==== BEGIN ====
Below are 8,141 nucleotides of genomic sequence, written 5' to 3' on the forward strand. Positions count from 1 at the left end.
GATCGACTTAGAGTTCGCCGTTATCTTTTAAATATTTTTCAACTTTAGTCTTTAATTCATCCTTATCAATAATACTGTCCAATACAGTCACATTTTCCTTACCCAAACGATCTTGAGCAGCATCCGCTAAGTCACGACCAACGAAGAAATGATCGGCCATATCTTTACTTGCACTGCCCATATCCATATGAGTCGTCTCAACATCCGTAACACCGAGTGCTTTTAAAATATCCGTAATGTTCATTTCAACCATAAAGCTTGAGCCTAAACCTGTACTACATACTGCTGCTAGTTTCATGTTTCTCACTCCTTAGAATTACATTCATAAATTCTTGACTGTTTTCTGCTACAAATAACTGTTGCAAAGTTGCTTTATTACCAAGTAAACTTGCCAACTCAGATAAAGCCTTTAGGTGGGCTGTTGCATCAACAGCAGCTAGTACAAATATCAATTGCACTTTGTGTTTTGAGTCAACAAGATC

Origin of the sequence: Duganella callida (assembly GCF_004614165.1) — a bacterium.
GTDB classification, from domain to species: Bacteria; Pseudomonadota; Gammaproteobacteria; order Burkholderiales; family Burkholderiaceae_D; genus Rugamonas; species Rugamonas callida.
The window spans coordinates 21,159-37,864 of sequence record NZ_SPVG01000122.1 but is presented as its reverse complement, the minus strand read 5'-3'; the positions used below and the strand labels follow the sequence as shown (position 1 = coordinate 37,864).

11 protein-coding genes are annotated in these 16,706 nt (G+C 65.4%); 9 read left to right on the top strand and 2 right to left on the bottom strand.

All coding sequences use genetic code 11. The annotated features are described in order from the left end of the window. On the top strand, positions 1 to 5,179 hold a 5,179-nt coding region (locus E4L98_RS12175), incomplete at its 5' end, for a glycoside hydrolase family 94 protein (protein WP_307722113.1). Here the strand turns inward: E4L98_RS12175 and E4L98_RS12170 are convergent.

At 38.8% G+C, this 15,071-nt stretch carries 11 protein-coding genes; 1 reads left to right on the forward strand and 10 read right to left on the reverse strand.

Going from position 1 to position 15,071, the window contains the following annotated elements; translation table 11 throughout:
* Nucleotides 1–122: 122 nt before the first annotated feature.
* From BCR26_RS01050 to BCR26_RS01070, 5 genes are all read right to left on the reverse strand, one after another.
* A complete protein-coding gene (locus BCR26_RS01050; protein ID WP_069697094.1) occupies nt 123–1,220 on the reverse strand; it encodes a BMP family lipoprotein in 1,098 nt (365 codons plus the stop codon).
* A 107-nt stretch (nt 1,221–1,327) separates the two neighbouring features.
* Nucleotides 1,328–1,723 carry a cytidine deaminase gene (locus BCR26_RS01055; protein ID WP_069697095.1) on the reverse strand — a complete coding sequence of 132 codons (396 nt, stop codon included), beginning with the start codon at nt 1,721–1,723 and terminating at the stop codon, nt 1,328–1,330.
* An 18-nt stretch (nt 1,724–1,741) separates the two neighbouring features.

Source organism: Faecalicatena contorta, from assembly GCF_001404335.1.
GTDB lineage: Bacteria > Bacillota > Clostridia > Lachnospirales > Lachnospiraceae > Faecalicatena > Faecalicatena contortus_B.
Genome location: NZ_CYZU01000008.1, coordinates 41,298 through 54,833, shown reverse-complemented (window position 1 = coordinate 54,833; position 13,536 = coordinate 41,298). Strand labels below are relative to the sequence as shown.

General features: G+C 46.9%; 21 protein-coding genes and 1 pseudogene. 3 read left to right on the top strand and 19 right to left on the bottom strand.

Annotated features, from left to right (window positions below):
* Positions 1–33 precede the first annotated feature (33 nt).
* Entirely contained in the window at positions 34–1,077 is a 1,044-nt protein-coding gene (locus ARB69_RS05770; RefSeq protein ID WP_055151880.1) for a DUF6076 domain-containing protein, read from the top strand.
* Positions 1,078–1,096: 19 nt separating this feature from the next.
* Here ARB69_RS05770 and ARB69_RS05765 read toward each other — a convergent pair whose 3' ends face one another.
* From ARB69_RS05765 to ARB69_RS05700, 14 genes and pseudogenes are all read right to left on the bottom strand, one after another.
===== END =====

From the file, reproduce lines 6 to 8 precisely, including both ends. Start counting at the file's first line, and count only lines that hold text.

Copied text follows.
11 protein-coding genes are annotated in these 16,706 nt (G+C 65.4%); 9 read left to right on the top strand and 2 right to left on the bottom strand.

All coding sequences use genetic code 11. The annotated features are described in order from the left end of the window. On the top strand, positions 1 to 5,179 hold a 5,179-nt coding region (locus E4L98_RS12175), incomplete at its 5' end, for a glycoside hydrolase family 94 protein (protein WP_307722113.1). Here the strand turns inward: E4L98_RS12175 and E4L98_RS12170 are convergent.

At 38.8% G+C, this 15,071-nt stretch carries 11 protein-coding genes; 1 reads left to right on the forward strand and 10 read right to left on the reverse strand.